Do you manage joint pain with ibuprofen or naproxen? Here’s the down and dirty about how these over-the-counter drugs may be affecting your joint cartilage.
Many studies from the American Journal of Medicine show that non-steroidal anti-inflammatory drugs (NSAIDS)like ibuprofen (Advil) and indomethacin may increase the breakdown of cartilage in osteoarthritic joints, while inhibiting tissue repair. However, depending on the specific NSAID, not all studies show that NSAIDs damage cartilage. Further studies have concluded that older adults, a group commonly with osteoarthritic joints, that used NSAIDS including diclofenac, ibuprofen, naproxen (Aleve), ketoprofen and piroxicam, for extended periods of time have higher risks of cartilage defects and nonsignificant loss of cartilage compared to nonusers.
Athletes, older adults, overweight individuals and those that have been very active in their work or lifestyle their whole lives, usually develop osteoarthritis due to the “wear and tear” on the joints that lead to join pain and stiffness. In any case, remember that motion is lotion, and keep moving! Adjust your intensity as needed to accommodate your body’s needs
My professional advice is to use NSAIDs in very small moderation to manage your pain. Do not mistake my advice as permission to substitute with pharmaceutical drugs. Instead, ask your orthopedist about your use of NSAIDs and consult a registered dietitian, strength coach and yoga teacher for more information about managing your joint pain with quality nutrition and mobility training.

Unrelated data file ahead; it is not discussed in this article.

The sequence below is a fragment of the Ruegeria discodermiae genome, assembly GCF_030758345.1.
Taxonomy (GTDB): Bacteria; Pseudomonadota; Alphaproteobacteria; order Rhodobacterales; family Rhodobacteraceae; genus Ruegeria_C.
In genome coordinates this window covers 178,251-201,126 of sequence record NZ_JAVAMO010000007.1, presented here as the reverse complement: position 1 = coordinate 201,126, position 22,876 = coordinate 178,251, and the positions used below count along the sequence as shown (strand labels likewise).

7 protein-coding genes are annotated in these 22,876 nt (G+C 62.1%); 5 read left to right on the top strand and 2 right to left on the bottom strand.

by: Danielle Fryer, RDN, CSCS
Danielle Fryer RDN, CSCS is an advocate for healthy living. Fryer is a registered dietitian nutritionist, specializing in sports dietetics, certified strength and conditioning specialist and yoga teacher. She has served in fitness and nutrition leadership roles in Pennsylvania, New Jersey, Alabama, and Arizona. She now lives in Scottsdale and works as the new Director of Health & Fitness at The Country Club at DC Ranch.